The test is available in two formats: Academic and General Training, each tailored to meet different needs.

Here is an overview of the different sections of the IELTS test:

  • Listening (30 minutes) – In this section, candidates listen to recordings of conversations and monologues and answer a series of questions based on what they hear. The recordings vary in accents and contexts to reflect real-life English language use.
  • Reading (60 minutes) – The Reading section consists of three long passages with a variety of question types. Test-takers are required to read the passages and answer questions to demonstrate their ability to understand main ideas, details, opinions, and the logical argument of the text.
  • Writing (60 minutes) – This section has two tasks that assess a candidate’s ability to write effectively in English.
    • In Task 1, candidates are presented with a graph, table, chart, or diagram and asked to describe, summarize, or explain the information in their own words. General Training candidates are required to write a letter.
    • In Task 2, candidates respond to an argument or problem by providing arguments, discussing relevant issues, and expressing opinions.
  • Speaking (11-14 minutes) – The Speaking test is a face-to-face interview with a certified examiner. It is designed to assess a candidate’s ability to communicate in spoken English. The test consists of three parts: an introduction and interview, a short speech based on a given topic, and a discussion related to the speech.

IELTS scores are reported on a nine-band scale, ranging from 1 (Non-User) to 9 (Expert User), with half-band increments.

Each of the four skills is given a separate band score, and an overall band score is also provided.

The scores are used by universities, employers, immigration authorities, and other organizations to determine a candidate’s English language proficiency level.

The Academic version of IELTS is typically required for those applying to study at undergraduate or postgraduate levels in English-speaking countries.

On the other hand, the General Training version is often required for migration purposes, work experience, or training programs.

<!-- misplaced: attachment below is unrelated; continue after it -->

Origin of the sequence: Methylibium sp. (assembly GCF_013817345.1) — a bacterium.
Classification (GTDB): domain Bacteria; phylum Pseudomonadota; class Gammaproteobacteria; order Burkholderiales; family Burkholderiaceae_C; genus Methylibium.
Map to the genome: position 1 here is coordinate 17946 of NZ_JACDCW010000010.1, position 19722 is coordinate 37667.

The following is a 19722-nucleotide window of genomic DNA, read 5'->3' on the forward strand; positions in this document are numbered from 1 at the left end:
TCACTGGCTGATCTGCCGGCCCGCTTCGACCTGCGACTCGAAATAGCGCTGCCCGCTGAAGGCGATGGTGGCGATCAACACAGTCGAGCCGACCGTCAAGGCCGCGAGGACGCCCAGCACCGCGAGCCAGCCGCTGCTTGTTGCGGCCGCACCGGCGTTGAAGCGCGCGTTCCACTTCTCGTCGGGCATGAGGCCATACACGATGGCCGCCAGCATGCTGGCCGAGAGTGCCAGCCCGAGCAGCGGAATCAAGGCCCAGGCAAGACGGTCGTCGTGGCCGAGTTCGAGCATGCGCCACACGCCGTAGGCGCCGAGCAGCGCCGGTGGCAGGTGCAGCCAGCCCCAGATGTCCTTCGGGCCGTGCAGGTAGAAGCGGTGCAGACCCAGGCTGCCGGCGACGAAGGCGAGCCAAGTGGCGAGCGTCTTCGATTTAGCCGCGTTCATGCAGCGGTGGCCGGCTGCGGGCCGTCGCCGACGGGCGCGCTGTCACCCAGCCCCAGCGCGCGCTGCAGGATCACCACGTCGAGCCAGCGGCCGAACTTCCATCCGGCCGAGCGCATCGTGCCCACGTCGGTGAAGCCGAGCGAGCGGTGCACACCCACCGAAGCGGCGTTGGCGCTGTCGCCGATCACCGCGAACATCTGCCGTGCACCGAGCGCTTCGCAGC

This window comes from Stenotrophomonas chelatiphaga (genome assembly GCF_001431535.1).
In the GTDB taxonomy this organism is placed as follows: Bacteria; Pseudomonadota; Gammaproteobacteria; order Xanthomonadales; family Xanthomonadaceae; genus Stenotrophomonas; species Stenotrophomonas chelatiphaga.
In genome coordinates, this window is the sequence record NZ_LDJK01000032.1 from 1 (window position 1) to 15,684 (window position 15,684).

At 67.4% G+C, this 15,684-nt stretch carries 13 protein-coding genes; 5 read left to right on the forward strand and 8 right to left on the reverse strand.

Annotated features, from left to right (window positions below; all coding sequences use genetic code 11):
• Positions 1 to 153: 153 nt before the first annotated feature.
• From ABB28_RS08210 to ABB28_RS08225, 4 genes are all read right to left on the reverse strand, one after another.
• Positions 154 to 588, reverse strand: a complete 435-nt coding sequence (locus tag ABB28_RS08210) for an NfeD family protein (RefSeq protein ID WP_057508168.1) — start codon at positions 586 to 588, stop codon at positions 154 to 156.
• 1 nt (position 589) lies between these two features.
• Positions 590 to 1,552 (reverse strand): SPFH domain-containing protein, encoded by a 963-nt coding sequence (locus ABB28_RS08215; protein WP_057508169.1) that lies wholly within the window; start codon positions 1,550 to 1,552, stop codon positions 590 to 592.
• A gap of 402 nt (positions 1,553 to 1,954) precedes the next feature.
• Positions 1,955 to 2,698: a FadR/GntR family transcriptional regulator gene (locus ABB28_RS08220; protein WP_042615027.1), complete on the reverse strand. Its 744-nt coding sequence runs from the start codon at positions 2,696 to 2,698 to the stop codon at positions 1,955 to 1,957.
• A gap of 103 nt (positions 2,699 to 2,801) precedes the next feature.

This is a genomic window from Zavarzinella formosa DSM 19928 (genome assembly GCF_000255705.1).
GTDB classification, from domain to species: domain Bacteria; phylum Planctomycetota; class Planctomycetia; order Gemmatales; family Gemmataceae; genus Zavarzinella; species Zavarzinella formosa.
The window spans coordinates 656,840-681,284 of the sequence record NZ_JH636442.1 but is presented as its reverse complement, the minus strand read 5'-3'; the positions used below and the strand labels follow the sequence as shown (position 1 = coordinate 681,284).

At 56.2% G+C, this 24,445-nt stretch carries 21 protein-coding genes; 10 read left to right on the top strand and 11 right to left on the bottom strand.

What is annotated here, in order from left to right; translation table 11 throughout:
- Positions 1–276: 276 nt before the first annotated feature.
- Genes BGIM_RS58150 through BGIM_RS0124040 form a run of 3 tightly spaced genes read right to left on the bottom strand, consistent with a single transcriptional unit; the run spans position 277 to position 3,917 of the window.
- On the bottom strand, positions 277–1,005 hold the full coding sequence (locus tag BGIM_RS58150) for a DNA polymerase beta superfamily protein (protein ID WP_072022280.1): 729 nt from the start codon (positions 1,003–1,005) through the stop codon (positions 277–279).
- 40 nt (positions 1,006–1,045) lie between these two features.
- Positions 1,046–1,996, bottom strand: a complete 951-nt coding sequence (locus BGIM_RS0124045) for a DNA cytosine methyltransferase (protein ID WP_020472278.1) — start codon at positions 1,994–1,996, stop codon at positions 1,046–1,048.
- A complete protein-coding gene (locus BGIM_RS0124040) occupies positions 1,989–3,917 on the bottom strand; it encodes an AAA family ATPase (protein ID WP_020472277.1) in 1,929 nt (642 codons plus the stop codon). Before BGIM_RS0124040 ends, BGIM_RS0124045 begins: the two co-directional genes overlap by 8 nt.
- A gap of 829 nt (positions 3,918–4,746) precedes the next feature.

IELTS is known for its reliability, fairness, and integrity in assessing a candidate’s English language skills.

It offers a comprehensive evaluation of a candidate’s ability to use English in real-life situations, making it a valuable tool for individuals aiming to pursue education, work, or residency opportunities in English-speaking countries around the world.

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Similarities and Differences Between CELPIP and IELTS

Both IELTS and CELPIP are widely recognized English language proficiency tests used in English-speaking countries.

However, they differ in their test formats, scoring systems, and specific tasks within each section.

Test-takers should choose the test that best aligns with their goals and preferences, considering factors such as test availability, format, and the skills they feel most confident in showcasing.

IELTS vs. CELPIP Comparison
PurposeAccepted worldwide for study, work, and immigration (depending on specific requirements)Primarily accepted for Canadian immigration (permanent residency, citizenship, professional designations)
Test FormatPaper-based or computer-based (except for Speaking which is face-to-face)Entirely computer-based
SectionsListening (30 min), Reading (60 min), Writing (60 min), Speaking (11-14 min)Listening (57-67 min), Reading (60 min), Writing (60 min), Speaking (15-20 min)
Language FocusInternational accents (British, Australian, American)Canadian English
ContentGeneral topics (academic or general training)Topics relevant to Canadian life and work
DifficultyConsidered to be similar difficultyGenerally considered to have a slightly longer Listening and Speaking section
CostVaries by location (around $200-300)Varies by location (around $280-320)
ResultsAvailable within 2-13 daysAvailable within 5-12 business days

Which Test is Better: CELPIP or IELTS?

As someone who has appeared for both the CELPIP and IELTS exams, I will now share my perspective on which test I found to be easier and better suited for my needs.

In my experience, I found the CELPIP test to be slightly easier compared to the IELTS. The format of the CELPIP test felt more straightforward and practical, especially in the Speaking and Writing sections.